Suffice it to say, from that point on things began to improve. By which I don’t mean that I jumped straight out of the trough and shot up the greasy pole of success again, nor that I just exchanged low spirits for high spirits. I began to realize that hills and dales are equally impostors—like Kipling’s triumph and disaster. Success can’t keep its promises and failure can’t hold its ground. One shouldn’t be bamboozled by either state. The important thing is not to be in a certain state, but to be a certain kind of person in whichever state you find yourself. Sure, I think one has a duty to do as much as one can to fulfill one’s potential, to strive for success, certainly to do good and avoid evil, but the outcome of one’s efforts is of secondary importance. To quote a certain wizard’s advice to a Mr. Underhill (significant name) who was lamenting that he lived in dark days: “All we have to decide is what to do with the time that is given us.” Or to paraphrase Mother Teresa: We are not called to be successful; we are called to be faithful.
I mention this so you don’t set too much store by the little biography about me that you may have read in today’s program. Remember: Commencement speakers are invited when they’re on the rise or enjoying a mountain view, rarely when they’re on the way down or in the dumps. But they know the dumps.
All this is by way of explaining the sudden delight I felt when I discovered that the fictional town of my own inventing, Tordale, had a counterpart in reality in the great State of Michigan. I was genuinely intrigued, and I seized the opportunity to come.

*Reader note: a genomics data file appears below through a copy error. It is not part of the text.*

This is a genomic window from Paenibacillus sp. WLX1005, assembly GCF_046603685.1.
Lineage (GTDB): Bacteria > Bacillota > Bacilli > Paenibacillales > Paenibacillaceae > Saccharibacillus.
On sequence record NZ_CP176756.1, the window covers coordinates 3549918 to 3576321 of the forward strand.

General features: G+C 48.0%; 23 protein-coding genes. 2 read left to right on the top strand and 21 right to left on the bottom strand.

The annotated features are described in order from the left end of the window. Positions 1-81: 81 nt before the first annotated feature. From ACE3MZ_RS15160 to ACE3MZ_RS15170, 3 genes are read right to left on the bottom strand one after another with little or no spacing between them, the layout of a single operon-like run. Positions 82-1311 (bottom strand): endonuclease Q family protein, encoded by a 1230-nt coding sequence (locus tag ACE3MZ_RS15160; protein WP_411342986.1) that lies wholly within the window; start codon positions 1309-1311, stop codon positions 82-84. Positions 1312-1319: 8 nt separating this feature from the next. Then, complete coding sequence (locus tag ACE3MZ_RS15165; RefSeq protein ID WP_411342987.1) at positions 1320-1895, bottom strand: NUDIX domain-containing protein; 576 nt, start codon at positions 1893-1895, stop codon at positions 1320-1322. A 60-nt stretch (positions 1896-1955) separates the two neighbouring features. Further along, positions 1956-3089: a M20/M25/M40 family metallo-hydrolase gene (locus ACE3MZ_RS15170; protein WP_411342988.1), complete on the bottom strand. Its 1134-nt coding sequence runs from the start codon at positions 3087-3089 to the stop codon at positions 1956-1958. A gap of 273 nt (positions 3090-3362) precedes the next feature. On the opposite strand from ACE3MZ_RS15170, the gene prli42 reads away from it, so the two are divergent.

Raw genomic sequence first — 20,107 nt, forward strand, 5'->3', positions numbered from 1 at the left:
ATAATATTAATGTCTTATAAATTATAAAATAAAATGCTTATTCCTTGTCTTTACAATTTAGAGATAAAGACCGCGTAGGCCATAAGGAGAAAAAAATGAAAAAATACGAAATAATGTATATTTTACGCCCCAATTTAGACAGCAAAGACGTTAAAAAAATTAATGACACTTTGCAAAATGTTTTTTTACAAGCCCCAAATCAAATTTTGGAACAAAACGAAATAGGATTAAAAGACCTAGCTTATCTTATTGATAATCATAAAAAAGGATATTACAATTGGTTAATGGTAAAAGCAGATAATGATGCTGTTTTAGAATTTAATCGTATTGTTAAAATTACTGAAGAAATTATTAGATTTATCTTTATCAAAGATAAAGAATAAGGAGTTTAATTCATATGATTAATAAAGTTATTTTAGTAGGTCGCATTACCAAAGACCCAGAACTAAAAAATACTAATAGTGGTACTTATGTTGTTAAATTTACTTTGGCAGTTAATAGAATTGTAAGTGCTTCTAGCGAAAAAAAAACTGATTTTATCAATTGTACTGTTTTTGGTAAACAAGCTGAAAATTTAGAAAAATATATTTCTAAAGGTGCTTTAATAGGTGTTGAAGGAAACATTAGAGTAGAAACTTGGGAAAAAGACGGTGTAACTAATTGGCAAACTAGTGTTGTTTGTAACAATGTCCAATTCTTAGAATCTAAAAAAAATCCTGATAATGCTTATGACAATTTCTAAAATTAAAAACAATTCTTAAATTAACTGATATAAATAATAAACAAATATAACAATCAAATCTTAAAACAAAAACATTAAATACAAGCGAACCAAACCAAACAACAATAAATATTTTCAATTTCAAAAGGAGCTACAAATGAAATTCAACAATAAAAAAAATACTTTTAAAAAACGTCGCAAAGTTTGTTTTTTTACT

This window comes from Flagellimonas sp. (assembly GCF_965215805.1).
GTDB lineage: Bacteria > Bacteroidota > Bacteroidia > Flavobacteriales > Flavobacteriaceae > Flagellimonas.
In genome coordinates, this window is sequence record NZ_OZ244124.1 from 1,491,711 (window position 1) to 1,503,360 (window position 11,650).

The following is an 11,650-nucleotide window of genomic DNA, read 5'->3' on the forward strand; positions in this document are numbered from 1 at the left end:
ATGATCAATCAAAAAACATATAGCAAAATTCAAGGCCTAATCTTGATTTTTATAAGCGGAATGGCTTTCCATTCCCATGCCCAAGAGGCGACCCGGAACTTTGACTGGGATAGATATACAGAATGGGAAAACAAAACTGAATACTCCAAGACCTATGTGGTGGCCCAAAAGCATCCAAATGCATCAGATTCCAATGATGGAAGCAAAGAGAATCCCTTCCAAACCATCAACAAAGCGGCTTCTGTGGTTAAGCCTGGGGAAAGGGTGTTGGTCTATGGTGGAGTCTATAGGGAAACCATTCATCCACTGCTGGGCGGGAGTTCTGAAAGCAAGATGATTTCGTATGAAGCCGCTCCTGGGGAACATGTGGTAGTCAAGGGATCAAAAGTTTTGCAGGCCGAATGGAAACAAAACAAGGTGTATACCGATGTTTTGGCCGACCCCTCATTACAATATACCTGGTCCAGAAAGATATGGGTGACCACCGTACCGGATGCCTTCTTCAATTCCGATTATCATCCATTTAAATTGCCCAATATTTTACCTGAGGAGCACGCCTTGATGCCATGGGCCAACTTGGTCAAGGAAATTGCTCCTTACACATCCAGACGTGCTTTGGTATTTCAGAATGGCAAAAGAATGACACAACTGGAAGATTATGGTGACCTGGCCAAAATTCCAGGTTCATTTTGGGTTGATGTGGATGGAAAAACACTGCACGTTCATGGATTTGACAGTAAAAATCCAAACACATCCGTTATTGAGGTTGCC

As I mentioned, my first visit to Hillsdale was intended to be only four days in duration: it turned out to be eight. Why? I arrived here on September 10, 2001. I was staying with my friend, Andrew Cuneo, and on September 11 he brought me onto campus at about nine in the morning. We walked into Delp Hall where his office was, and one of his colleagues greeted us and happened to mention some troubling news out of New York that he’d just heard—something about a plane and the World Trade Center. The rest of that terrible day unfolded and brought a ghastly timeliness to the lecture I was preparing to give on C.S. Lewis’s responses to war. It was a truly shocking event, an epoch-defining event. In the course of a morning the whole international outlook was plunged into crisis. That clear blue September sky was suddenly a cloud of dust and ash.
And so if my first charge to you is to rejoice in the light and air on the hilltop of liberty, my second charge is to take heart when faced with the valley of tears, whether that valley be (God forbid) a grim and grave reversal like that suffered by so many on 9/11, or a comparatively trivial setback like the doldrums I found myself in personally after graduating. You’ll have experienced many a low point in the course of your life already, I doubt not. So I’m not saying anything you don’t already know. But if my own experience is anything to go by, there’s a step change once you’re out of college, because, as I say, the whole framework of your life is now different. Now it’s much more up to you—or should I say down to you?—how you respond, how you forge a path through this life. That’s what caught me out for a while when I graduated. I wish someone had warned me of it. Perhaps they did and I just didn’t listen. But I can at least try to pass on to you what it seems no one told me.
And I say this not to depress you, but to forearm you, should you need forearming. At graduation I thought I’d arrived. Having done all I was told I should accomplish by way of earning a good degree from a good school, I thought I could expect life to unfurl smoothly before me in a series of ever more pleasant and successful scenes. It took me quite a while to realize that this wasn’t to be my lot, that this is the lot of nobody, and that life actually proceeds according to what C.S. Lewis calls the “law of undulation.” G.K. Chesterton called it the rolling English road.